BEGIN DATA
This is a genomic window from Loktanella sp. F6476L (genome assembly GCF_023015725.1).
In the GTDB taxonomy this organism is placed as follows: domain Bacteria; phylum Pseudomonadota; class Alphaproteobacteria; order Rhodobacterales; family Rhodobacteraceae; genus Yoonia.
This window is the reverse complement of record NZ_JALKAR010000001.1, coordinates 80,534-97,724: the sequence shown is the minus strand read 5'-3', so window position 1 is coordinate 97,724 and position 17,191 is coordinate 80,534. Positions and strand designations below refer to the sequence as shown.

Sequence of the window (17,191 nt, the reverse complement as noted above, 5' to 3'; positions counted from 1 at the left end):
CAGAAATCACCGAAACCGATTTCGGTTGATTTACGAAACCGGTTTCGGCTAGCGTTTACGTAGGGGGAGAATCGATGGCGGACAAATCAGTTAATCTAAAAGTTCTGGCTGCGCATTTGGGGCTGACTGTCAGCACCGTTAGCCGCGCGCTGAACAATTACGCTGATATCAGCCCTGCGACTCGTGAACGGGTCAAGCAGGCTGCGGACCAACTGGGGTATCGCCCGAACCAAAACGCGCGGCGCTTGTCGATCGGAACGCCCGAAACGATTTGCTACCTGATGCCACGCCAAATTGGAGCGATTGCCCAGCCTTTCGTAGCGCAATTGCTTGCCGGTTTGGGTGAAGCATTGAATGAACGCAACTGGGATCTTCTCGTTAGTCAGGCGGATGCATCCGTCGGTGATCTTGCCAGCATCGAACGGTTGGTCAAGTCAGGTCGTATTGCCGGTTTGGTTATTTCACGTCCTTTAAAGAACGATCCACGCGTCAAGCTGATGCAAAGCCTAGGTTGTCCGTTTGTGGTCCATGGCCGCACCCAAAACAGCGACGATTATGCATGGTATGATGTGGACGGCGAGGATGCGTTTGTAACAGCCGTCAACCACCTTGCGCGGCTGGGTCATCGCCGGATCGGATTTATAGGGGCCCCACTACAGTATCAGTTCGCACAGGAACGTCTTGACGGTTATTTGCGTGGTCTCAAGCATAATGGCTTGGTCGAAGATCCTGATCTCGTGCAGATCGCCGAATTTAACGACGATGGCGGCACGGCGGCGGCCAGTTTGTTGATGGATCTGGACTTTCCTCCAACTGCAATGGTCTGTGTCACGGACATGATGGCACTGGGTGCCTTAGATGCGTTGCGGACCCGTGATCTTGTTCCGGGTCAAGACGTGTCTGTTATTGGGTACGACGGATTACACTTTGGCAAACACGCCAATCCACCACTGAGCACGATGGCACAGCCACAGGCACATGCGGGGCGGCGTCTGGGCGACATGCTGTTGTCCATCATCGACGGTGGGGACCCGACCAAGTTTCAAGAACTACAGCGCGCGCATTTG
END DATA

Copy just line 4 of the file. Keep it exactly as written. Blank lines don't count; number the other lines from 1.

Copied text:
Sequence of the window (17,191 nt, the reverse complement as noted above, 5' to 3'; positions counted from 1 at the left end):